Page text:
Western Australia is not Special

Andrew Probyn is one of the nation’s finest political writers; lucid, thoughtful, well-researched and fiercely impartial. But there was something he wrote on Friday which gave me pause, and raised something that has been nagging at the back of my brain for some time now.

“the EMA policy provided the Government with a golden opportunity to display it actually ‘got’ WA.”

“WA is misunderstood by the Federal Labor Party as much as it is by the rest of the country,” he wrote in a piece discussing the ‘millstone’ that the Roy Hill EMA arrangement has become for the government.

This kind of thinking has become endemic among Western Australian journalists and writers, and – I’m uncertain which – either reflects the dominant thinking of residents there, or influences it. And it suggests that there is something that needs to be said. Frankly, it beggars belief that it needs to be said at all.

Western Australia is not special.

It is not unique, it is not blessed. It comes not with humans of significant insight, or particular unique talents. It is a quarry. Much as other parts of Australian and the world have served (and do serve) as quarries for other parts of the world. About 160 years ago, Victoria was the quarry – about the same time as there was an influx of migrant labour heading to California as it experienced a similar resource boom at a similar time.

It has taken no special effort, intelligence or skill to be in possession of large quantities of rocks which one can then dig up and sell. Queensland, apparently, is in possession of several. Yet it has been some time since the Queensland premier has made not-so-vague statements in the general direction of secession.

Instead, in between assertions that WA is propping up the lazy, unimaginative ‘eastern’ states and that it doesn’t receive its ‘fair share’ of GST payments, we are bombarded with claims that the west is somehow ‘different’. And by ‘different’, they mean ‘better’. A better class of rock, no doubt.

One of Australia’s defining characteristics is its astounding homogeneity. Across Europe, Africa,Asia and parts of South America, one can drive for 30 minutes, and encounter and vastly changed accent, history culture, and sometimes even dialect. Yet in Australia, one can drive from Darwin to the Dandenongs and encounter no great change in any of these things. Sure, in the warmer climes things slow down a little, and rural Australia is, well, rural, while city folk are exactly that, but when it requires linguists to identify the difference between a Brisbane and Adelaide accent, you know it’s all much of a muchness here.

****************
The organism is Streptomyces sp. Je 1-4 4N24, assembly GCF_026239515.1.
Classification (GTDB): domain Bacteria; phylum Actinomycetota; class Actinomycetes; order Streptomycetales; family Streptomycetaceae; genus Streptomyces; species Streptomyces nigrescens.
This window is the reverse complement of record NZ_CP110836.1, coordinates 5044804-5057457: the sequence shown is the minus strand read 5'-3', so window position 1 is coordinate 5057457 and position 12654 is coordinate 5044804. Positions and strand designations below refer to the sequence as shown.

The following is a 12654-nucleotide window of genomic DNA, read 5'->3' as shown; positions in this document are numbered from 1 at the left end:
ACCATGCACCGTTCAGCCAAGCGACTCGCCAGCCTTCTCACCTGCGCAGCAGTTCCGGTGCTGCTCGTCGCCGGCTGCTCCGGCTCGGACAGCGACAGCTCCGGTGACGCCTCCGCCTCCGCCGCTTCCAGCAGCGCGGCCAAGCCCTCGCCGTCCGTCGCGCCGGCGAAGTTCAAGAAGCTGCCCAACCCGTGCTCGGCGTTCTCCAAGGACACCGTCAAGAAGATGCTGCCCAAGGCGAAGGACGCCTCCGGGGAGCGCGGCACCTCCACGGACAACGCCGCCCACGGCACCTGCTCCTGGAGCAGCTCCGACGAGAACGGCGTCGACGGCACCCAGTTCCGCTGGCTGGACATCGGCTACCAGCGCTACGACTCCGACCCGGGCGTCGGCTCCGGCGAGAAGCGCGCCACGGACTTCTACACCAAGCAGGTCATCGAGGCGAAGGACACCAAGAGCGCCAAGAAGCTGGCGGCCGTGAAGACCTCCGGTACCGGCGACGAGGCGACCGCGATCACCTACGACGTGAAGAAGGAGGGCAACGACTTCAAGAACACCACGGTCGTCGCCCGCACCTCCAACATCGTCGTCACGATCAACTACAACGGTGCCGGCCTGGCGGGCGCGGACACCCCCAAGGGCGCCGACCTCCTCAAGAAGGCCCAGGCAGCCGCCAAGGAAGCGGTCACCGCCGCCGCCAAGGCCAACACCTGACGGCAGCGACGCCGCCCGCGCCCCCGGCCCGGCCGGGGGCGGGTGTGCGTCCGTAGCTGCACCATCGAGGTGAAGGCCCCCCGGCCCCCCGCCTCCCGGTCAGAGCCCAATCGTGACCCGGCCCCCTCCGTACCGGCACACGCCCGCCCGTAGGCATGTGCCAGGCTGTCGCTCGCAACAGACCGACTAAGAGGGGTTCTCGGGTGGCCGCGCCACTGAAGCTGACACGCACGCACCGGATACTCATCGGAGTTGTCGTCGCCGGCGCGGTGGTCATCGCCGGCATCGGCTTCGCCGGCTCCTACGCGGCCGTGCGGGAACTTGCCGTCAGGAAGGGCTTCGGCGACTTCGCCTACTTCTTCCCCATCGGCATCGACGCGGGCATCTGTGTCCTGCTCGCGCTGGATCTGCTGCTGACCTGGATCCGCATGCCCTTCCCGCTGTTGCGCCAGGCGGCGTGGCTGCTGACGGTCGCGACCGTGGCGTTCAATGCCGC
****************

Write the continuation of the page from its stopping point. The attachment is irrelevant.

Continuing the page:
Yet, still, we hear that this state that desperately relied on the largesse of those ‘eastern’ states when iron ore prices bore a passing resemblance to Irish interest rates is unique. That it merely needs to be unshackled from the Sisyphean burden that is Victoria, NSW and South Australia and it could bound to new heights of awesomeness.

In this way, it is much like any mediocre beneficiary of inheritance. Those born into good fortune tend to ascribe their success to their own modest smarts, hard work and entrepreneurship, ignoring the hard work and smarts of those who have failed. Children of privilege, likewise, are often advocates of the ‘free market’, believing that they should not be impeded from ‘earning’ the money they receive as a return on the investment of their inherited wealth. Of course, when the house of cards comes crashing down, they are the first to stick out their hand for support, being the ‘job creators’ and ‘wealth creators’ and whatever other rubbish might shoot forth from their pampered lips.

Western Australia is the lazy, semi-talented cousin whose daddy owns an advertising firm, gets set up with a cushy job, then pats himself on the back for being so diligent and talented. Just like every other state, but with loaded parents.

Likewise; Gina Rinehart. Champion of the free market. Opponent of government interference unless it involves procuring low-cost foreign labour. She’s done little other than sit on an ever-growing pile of rocks that have simply become more valuable, increasing her ability to influence the government she claims to want out of the way. A useful enough metaphor for the success of her home state.